Tigers set to fight on without Meyer
January 21, 2009
Martin Corry has admitted that Leicester are preparing to finish the season without Heyneke Meyer © Getty Images
Meyer's future with the club remains in doubt due to family illness in South Africa, but Corry has said that the uncertainty has not fazed the squad as they prepare for a crunch Heineken Cup tie with the Ospreys on Saturday.
"I have not been in contact with him, but [acting head coach] Richard Cockerill and the board have," Corry told The Leicester Mercury. "I am not thinking about it and nothing definite has come through to the players. But as it stands now, Richard and (backs coach) Matt O'Connor are doing a great job and, as players, we are in the mindset that this is how it is going to be until the end of the season.
"If things change, great, but if they say, 'This is how it's going to be until the end of the season', that sits perfectly fine with us."
Tigers chief executive Peter Wheeler said the club would not rush their head coach in such testing circumstances. "I have spoken to Heyneke and his situation is still very difficult from a medical point of view," said Wheeler. "I have said to him, 'let's give it another week'. If that is helpful to him, that is what we will do."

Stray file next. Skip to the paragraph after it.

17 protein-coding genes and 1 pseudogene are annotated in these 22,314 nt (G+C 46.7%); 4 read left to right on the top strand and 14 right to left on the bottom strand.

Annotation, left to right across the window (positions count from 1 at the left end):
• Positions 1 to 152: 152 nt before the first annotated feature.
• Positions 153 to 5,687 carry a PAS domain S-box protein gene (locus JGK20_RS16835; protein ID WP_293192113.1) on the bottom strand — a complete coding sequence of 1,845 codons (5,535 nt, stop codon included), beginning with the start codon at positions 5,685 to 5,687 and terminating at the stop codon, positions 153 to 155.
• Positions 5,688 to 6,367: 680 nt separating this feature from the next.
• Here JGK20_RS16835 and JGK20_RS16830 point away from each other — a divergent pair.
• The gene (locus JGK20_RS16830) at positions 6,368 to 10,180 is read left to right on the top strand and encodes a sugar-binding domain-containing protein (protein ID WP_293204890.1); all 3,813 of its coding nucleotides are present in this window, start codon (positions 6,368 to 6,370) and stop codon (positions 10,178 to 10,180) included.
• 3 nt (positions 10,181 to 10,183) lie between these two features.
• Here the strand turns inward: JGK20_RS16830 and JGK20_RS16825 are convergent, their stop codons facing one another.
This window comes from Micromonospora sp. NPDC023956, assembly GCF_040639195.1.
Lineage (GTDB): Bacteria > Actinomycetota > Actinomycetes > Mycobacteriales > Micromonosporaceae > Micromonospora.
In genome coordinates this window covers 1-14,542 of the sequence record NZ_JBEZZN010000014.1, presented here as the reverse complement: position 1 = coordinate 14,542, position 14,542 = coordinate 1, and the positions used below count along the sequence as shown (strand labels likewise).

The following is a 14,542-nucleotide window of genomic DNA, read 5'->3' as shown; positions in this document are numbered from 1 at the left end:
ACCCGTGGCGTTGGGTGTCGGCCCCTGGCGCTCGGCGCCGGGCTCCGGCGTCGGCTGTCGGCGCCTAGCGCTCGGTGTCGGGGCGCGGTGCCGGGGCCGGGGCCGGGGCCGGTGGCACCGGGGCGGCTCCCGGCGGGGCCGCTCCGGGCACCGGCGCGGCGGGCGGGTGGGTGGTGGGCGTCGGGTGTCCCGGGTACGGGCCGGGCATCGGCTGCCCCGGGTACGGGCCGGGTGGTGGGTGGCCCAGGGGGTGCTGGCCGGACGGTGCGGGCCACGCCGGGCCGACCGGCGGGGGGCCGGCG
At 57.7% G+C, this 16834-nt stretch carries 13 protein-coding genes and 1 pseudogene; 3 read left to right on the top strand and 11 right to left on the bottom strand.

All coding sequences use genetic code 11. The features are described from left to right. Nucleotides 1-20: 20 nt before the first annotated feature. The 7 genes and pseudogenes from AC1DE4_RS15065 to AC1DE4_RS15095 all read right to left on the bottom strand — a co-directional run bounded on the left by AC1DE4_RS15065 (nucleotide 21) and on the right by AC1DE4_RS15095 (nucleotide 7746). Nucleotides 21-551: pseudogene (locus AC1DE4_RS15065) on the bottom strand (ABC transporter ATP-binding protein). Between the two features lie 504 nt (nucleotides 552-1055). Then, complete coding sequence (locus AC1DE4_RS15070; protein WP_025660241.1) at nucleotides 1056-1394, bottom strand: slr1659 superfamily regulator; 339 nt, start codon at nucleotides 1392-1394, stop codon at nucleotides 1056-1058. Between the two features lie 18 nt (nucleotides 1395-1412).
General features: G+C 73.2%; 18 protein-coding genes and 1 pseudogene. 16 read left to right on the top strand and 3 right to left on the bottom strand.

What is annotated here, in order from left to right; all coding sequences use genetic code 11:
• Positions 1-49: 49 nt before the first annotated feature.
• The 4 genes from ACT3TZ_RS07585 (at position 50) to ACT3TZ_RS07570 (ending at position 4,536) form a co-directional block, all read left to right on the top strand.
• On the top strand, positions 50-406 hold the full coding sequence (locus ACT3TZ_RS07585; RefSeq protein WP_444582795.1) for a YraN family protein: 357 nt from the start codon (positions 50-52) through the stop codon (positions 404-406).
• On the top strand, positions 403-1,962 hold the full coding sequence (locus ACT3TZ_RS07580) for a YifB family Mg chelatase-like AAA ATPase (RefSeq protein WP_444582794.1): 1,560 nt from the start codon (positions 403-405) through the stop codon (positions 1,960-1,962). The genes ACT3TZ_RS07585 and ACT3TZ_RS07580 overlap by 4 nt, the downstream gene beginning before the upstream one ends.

Forwards coach Cockerill looks set to be in charge of the squad for the foreseeable future, with Meyer's future set to be the subject of a Tigers' board meeting next week. Saturday's game in Swansea could well define the Tigers' season, as they look to finally build some momentum towards achieving their goals in the Premiership and Heineken Cup.
"This will be an acid test for us and, if we can go to the Ospreys and win, people might be saying, 'Leicester's tails are getting up a little bit aren't they?"' he said. "Whatever the permutations, we are going there to try to win the game. A win will get us a home quarter-final and that's what the boys want. If you get that, you have a better chance of reaching the semi-finals and then all bets are off as to who will win the competition.
"We are a good enough side to go there and win, and we have done it before in previous years."
Paul Eddison explains how the French sold English clubs down the river and why their domestic game will go from strength to strength
'Nothing can prepare you for the noise of the Millennium Stadium though, you just can't hear anything." Tom Hamilton talks to Cory Allen
Following a weekend where Wales suffered more heartbreak against Australia and the Aviva Premiership showed its class, the Monday Maul looks back at some of the key talking points
"Every game I want to win, I want to be successful. I want to play for England and I want to win the World Cup." Tom Hamilton talks to Danny Care